Were down to single digits in the countdown to Canada ladies and gentlemen! In fact, I can count the sleeps on one hand. I am so adjusted to everything European, it is going to be so difficult to adjust to home again. Please be patient with me upon my arrival. I will most likely wake at a normal time, but when it comes to lunch, I will probably not eat it until 2 o’clock. Lunch will possibly be followed by a half hour siesta (think I should put that on my resume?), and I won’t start preparing dinner until at least 7 or 7:30. I am going to want some form of bread every day and probably won’t have butter in my fridge (sorry Wendy). Some words in my English vocabulary have been permanently replaced by words in other languages, particularly Italian (duh). I’m not attempting to be one of those kids who go away for a few weeks and return thinking they have the world in their hands now, it’s just become habit because frankly, some words just sound so much better in a different language. If you are with me when I start using these strange words, feel free to ask for clarification. Everyone could use a few Italian words in their vocabulary. In fact, if you learn a few random words in Italian, you can really impress people, and when someone asks you, “say something beautiful to me in Italian” (because you’ve obviously told them your cool friend Jody went to Italy and taught you some language) you can reply confidently, “per che il cattivo cavolo salta arcobaleni” ….. Literal translation: “because the bad cabbage jumps over rainbows”. Seems legit, they’ll never know…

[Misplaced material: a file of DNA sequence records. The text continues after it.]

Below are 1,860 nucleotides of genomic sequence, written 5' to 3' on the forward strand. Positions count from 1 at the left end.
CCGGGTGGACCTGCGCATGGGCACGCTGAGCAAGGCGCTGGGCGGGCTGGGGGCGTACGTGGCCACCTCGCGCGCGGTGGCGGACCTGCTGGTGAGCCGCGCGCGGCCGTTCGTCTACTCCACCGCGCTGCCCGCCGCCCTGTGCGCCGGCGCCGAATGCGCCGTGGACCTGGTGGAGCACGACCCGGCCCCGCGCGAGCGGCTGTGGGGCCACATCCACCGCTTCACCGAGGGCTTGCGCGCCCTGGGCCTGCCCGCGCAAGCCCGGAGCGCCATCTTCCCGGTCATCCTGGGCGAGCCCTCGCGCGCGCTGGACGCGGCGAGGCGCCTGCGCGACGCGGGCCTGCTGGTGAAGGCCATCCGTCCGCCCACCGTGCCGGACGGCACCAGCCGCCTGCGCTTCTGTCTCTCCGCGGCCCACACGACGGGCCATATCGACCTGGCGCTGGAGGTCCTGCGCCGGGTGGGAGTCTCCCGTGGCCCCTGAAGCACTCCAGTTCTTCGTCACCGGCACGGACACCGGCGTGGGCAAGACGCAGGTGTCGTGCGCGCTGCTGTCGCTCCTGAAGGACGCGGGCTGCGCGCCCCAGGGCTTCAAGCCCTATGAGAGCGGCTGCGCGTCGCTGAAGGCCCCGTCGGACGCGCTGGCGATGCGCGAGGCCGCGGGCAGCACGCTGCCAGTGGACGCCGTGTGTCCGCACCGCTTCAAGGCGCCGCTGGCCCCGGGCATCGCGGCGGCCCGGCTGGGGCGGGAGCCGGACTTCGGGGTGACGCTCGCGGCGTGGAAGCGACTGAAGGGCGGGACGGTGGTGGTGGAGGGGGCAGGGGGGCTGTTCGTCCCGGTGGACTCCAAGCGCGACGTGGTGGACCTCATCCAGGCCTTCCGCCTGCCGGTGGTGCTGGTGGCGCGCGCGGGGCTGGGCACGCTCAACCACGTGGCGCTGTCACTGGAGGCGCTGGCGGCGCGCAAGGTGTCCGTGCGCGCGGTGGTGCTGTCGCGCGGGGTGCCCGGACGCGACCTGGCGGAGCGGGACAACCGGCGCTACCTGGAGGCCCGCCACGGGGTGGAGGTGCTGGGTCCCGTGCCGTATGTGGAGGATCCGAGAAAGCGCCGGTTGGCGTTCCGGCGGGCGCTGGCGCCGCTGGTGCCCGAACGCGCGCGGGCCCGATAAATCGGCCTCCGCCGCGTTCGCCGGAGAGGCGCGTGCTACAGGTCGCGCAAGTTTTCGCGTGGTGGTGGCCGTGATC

Since I wrote last time, oh what an interesting week I have had. After getting to Madrid I checked into my hostel, which was basically set up like a hospital with five cots right next to each other, no where to lock up any of your belongings, and a really weird “vibe”. To keep unpleasant details to a minimum, I will sum up my experience there by saying that I slept with my important items in my underwear, avoided all contact with the guy in the next bed for fear of being the product of “Taken 3” without Liam Neeson to save me, and didn’t shower for three days to avoid contracting any possible diseases I didn’t already have from the bed itself. Hostel aside, I was actually able to meet up with two girls who I met through work in Italy and went boating, toured some museum (shows my enthusiasm there), and attended a Flamenco dance. That part, that part was nice. I was so glad to see them once more and very happy to be a part of their holidays as well.
After the two girls left, I RAN out of my hostel, but really Had no where to go. Thankfully I had met some guys from France when I was in Barcelona, and they happened to be in Madrid and told me there was room at their hostel. I ran there and told the reception I would take absolutely anything they had. Turns out this was the Madrid hostel from the group “World Famous Hostels” and it was awesome! I was so relieved when I got there. When I got into my room I met some awesome Canadians, well no, the first thing I did was shower, then I met some awesome Canadians. We walked around Madrid, met up with my French friends, and had a night filled with tons of funny memories including a limbo competition, the ceiling giving out and the disco ball falling right on my head, and exchanging some epic dance moves. But everyone has their own travel schedule, and they left several days before I was suppose to catch my flight to Greece. I was suppose to meet up with another travel friend, but unfortunately that fell through. I was very sad that I would be alone for the next five days, as I was not really fond of Madrid. However, everything happens for a reason, and after much dilemma I decided I hadn’t really done anything spontaneous on this trip yet. So, I booked a flight, slept at the airport, and hopped on the next plane to follow the Canadians to the Canary Islands near Morocco. You only live once, right? (Refusing to abbreviate that. Choosing to hold onto my dignity here a little)